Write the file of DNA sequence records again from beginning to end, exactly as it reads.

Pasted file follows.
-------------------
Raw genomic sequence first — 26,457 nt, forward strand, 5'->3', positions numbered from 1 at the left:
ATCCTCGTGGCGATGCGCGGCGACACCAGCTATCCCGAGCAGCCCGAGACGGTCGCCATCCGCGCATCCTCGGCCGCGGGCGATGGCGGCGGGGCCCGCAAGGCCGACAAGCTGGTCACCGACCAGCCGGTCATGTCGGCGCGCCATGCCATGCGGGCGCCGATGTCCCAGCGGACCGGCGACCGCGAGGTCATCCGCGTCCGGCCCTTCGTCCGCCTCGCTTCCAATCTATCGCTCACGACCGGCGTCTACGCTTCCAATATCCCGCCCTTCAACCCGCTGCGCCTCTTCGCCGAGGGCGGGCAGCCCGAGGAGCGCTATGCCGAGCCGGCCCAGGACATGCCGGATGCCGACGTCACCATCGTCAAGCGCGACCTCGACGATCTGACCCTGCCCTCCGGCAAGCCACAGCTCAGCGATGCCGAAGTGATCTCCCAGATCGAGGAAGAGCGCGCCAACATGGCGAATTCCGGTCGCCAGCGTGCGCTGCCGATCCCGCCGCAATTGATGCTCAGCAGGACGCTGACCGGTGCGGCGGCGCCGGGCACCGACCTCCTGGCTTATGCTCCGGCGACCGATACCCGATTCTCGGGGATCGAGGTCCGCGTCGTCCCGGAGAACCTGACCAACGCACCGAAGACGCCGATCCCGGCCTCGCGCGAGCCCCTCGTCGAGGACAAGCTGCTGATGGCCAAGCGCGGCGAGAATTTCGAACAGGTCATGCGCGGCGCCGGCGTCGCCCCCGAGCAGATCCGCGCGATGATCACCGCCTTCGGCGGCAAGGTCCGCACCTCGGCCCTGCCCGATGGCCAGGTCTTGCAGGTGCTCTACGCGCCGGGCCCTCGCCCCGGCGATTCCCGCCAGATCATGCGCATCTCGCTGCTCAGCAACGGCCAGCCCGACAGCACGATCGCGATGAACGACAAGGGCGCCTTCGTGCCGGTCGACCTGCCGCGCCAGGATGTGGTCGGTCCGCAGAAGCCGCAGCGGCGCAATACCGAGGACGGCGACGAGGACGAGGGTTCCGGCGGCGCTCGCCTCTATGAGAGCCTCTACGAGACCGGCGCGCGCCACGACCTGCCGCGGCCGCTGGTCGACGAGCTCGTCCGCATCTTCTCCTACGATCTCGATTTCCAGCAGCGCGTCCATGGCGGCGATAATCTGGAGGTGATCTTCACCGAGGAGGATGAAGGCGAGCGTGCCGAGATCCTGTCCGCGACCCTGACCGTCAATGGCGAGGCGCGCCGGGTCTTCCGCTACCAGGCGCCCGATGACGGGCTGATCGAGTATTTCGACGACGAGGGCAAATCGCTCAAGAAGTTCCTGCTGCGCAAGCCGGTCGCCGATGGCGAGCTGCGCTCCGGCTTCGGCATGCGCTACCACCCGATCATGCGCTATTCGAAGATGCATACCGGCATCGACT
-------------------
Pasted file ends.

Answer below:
Raw genomic sequence first — 26,457 nt, forward strand, 5'->3', positions numbered from 1 at the left:
ATCCTCGTGGCGATGCGCGGCGACACCAGCTATCCCGAGCAGCCCGAGACGGTCGCCATCCGCGCATCCTCGGCCGCGGGCGATGGCGGCGGGGCCCGCAAGGCCGACAAGCTGGTCACCGACCAGCCGGTCATGTCGGCGCGCCATGCCATGCGGGCGCCGATGTCCCAGCGGACCGGCGACCGCGAGGTCATCCGCGTCCGGCCCTTCGTCCGCCTCGCTTCCAATCTATCGCTCACGACCGGCGTCTACGCTTCCAATATCCCGCCCTTCAACCCGCTGCGCCTCTTCGCCGAGGGCGGGCAGCCCGAGGAGCGCTATGCCGAGCCGGCCCAGGACATGCCGGATGCCGACGTCACCATCGTCAAGCGCGACCTCGACGATCTGACCCTGCCCTCCGGCAAGCCACAGCTCAGCGATGCCGAAGTGATCTCCCAGATCGAGGAAGAGCGCGCCAACATGGCGAATTCCGGTCGCCAGCGTGCGCTGCCGATCCCGCCGCAATTGATGCTCAGCAGGACGCTGACCGGTGCGGCGGCGCCGGGCACCGACCTCCTGGCTTATGCTCCGGCGACCGATACCCGATTCTCGGGGATCGAGGTCCGCGTCGTCCCGGAGAACCTGACCAACGCACCGAAGACGCCGATCCCGGCCTCGCGCGAGCCCCTCGTCGAGGACAAGCTGCTGATGGCCAAGCGCGGCGAGAATTTCGAACAGGTCATGCGCGGCGCCGGCGTCGCCCCCGAGCAGATCCGCGCGATGATCACCGCCTTCGGCGGCAAGGTCCGCACCTCGGCCCTGCCCGATGGCCAGGTCTTGCAGGTGCTCTACGCGCCGGGCCCTCGCCCCGGCGATTCCCGCCAGATCATGCGCATCTCGCTGCTCAGCAACGGCCAGCCCGACAGCACGATCGCGATGAACGACAAGGGCGCCTTCGTGCCGGTCGACCTGCCGCGCCAGGATGTGGTCGGTCCGCAGAAGCCGCAGCGGCGCAATACCGAGGACGGCGACGAGGACGAGGGTTCCGGCGGCGCTCGCCTCTATGAGAGCCTCTACGAGACCGGCGCGCGCCACGACCTGCCGCGGCCGCTGGTCGACGAGCTCGTCCGCATCTTCTCCTACGATCTCGATTTCCAGCAGCGCGTCCATGGCGGCGATAATCTGGAGGTGATCTTCACCGAGGAGGATGAAGGCGAGCGTGCCGAGATCCTGTCCGCGACCCTGACCGTCAATGGCGAGGCGCGCCGGGTCTTCCGCTACCAGGCGCCCGATGACGGGCTGATCGAGTATTTCGACGACGAGGGCAAATCGCTCAAGAAGTTCCTGCTGCGCAAGCCGGTCGCCGATGGCGAGCTGCGCTCCGGCTTCGGCATGCGCTACCACCCGATCATGCGCTATTCGAAGATGCATACCGGCATCGACT